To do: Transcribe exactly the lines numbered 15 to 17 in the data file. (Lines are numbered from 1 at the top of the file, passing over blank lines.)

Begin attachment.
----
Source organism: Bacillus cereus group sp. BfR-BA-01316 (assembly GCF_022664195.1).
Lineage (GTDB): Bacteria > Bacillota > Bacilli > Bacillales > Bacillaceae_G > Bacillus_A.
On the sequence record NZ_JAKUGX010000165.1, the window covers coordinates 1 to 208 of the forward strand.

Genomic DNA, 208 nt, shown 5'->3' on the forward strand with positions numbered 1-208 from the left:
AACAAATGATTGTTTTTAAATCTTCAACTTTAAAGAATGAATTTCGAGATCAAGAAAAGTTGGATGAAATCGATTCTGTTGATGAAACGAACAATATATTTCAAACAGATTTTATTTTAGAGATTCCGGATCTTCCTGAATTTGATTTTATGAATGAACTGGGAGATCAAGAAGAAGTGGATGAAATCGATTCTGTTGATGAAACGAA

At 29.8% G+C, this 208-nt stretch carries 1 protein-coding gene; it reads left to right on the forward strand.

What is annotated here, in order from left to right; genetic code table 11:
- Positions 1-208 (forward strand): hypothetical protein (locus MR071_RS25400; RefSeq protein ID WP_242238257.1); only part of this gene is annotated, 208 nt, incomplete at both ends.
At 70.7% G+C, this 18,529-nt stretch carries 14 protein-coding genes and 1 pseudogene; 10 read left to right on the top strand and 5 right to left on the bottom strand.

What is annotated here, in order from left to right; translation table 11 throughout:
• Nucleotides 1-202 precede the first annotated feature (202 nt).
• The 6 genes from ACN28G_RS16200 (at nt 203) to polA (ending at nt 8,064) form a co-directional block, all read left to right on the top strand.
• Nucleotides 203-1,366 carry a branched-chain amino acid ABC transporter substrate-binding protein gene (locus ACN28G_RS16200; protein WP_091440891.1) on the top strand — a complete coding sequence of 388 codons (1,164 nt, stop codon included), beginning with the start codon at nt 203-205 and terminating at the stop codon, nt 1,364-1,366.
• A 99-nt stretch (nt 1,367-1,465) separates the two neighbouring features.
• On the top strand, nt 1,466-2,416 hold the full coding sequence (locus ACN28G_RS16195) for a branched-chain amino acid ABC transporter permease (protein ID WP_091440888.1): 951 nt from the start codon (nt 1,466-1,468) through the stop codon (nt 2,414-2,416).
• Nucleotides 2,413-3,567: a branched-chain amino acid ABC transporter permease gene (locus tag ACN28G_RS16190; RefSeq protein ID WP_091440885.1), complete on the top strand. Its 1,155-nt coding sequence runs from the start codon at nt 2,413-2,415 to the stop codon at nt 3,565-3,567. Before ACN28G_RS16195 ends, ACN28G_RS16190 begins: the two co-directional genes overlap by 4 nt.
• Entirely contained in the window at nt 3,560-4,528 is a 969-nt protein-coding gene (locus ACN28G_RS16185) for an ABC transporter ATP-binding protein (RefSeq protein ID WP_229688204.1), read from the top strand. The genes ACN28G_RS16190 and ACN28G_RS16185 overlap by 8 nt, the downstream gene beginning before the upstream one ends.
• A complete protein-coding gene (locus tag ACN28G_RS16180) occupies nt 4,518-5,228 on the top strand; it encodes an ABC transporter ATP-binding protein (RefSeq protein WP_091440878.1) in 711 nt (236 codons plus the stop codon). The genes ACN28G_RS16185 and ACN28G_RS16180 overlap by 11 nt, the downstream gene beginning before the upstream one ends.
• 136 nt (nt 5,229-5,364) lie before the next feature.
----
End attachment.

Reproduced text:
• On the top strand, nt 1,466-2,416 hold the full coding sequence (locus ACN28G_RS16195) for a branched-chain amino acid ABC transporter permease (protein ID WP_091440888.1): 951 nt from the start codon (nt 1,466-1,468) through the stop codon (nt 2,414-2,416).
• Nucleotides 2,413-3,567: a branched-chain amino acid ABC transporter permease gene (locus tag ACN28G_RS16190; RefSeq protein ID WP_091440885.1), complete on the top strand. Its 1,155-nt coding sequence runs from the start codon at nt 2,413-2,415 to the stop codon at nt 3,565-3,567. Before ACN28G_RS16195 ends, ACN28G_RS16190 begins: the two co-directional genes overlap by 4 nt.
• Entirely contained in the window at nt 3,560-4,528 is a 969-nt protein-coding gene (locus ACN28G_RS16185) for an ABC transporter ATP-binding protein (RefSeq protein ID WP_229688204.1), read from the top strand. The genes ACN28G_RS16190 and ACN28G_RS16185 overlap by 8 nt, the downstream gene beginning before the upstream one ends.